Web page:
Epoxy

EPOXY is the cured end product of epoxy resins, as well as a colloquial name for the epoxide functional group. Epoxy resins, also known as polyepoxides are a class of reactive prepolymers and polymers which contain epoxide groups. Epoxy resins may be reacted (cross-linked) either with themselves through catalytic homopolymerisation, or with a wide range of co-reactants including polyfunctional amines, acids (and acid anhydrides), phenols, alcohols, and thiols. These co-reactants are often referred to as hardeners or curatives, and the cross-linking reaction is commonly referred to as curing. Reaction of polyepoxides with themselves or with polyfunctional hardeners forms a thermosetting polymer, often with strong mechanical properties as well as high temperature and chemical resistance. Epoxy has a wide range of applications, including metal coatings, use in electronics / electrical components, high tension electrical insulators, fiber-reinforced plastic materials, and structural adhesives. Epoxy resin is employed to bind gutta percha in some root canal procedures.

  • History

The first commercial attempts to prepare resins from epichlorohydrin were made in 1927 in the United States. Credit for the first synthesis of bisphenol-A-based epoxy resins is shared by Dr. Pierre Castan of Switzerland and Dr. S.O. Greenlee of the United States in 1936. Dr. Castan’s work was licensed by Ciba, Ltd. of Switzerland, which went on to become one of the three major epoxy resin producers worldwide. Ciba’s epoxy business was spun off and later sold in the late 1990s and is now the Advanced Materials business unit of Huntsman Corporation of the United States. Dr. Greenlee’s work was for the firm of Devoe-Reynolds of the United States. Devoe-Reynolds, which was active in the early days of the epoxy resin industry, was sold to Shell Chemical (now Momentive Specialty Chemicals, formerly Hexion, Resolution Polymers and others).Epoxy resin chemistry

Epoxy resins are low molecular weight pre-polymers or higher molecular weight polymers which normally contain at least two epoxide groups. The epoxide group is also sometimes referred to as a glycidyl or oxirane group.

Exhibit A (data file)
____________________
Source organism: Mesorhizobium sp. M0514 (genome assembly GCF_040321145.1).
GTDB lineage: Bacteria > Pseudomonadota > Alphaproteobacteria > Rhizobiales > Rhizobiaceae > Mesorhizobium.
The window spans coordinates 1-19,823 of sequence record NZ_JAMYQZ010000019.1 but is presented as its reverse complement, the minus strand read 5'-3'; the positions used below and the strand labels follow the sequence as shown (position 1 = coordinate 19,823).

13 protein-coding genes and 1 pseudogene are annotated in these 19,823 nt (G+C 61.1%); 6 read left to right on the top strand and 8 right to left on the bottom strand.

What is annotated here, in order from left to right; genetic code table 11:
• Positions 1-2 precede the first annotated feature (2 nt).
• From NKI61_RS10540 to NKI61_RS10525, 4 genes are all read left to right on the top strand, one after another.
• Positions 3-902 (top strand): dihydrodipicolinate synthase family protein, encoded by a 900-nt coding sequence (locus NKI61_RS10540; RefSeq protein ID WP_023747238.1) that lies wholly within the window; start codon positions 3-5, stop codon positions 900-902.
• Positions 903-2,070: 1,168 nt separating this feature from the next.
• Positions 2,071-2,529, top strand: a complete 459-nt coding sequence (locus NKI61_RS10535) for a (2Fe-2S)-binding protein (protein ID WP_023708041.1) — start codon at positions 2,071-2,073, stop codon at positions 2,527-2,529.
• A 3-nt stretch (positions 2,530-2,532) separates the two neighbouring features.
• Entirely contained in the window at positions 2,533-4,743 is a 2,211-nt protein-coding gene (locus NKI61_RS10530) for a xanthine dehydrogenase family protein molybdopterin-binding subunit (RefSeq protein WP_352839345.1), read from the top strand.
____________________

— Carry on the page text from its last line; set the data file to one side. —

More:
A wide range of epoxy resins are produced industrially. The raw materials for epoxy resin production are today largely petroleum derived, although some plant derived sources are now becoming commercially available (e.g. plant derived glycerol used to make epichlorohydrin).

Epoxy resins are polymeric or semi-polymeric materials, and as such rarely exist as pure substances, since variable chain length results from the polymerisation reaction used to produce them. High purity grades can be produced for certain applications, e.g. using a distillation purification process. One downside of high purity liquid grades is their tendency to form crystalline solids due to their highly regular structure, which require melting to enable processing.

An important criterion for epoxy resins is the epoxide content. This is commonly expressed as the epoxide number, which is the number of epoxide equivalents in 1 kg of resin (Eq./kg), or as the equivalent weight, which is the weight in grams of resin containing 1 mole equivalent of epoxide (g/mol). One measure may be simply converted to another:

Equivalent weight (g/mol) = 1000 / epoxide number (Eq./kg)

The equivalent weight or epoxide number is used to calculate the amount of co-reactant (hardener) to use when curing epoxy resins. Epoxies are typically cured with stoichiometric or near-stoichiometric quantities of curative to achieve maximum physical properties.

As with other classes of thermoset polymer materials, blending different grades of epoxy resin, as well as use of additives, plasticizers or fillers is common to achieve the desired processing and/or final properties, or to reduce cost. Use of blending, additives, and fillers is often referred to as formulating.

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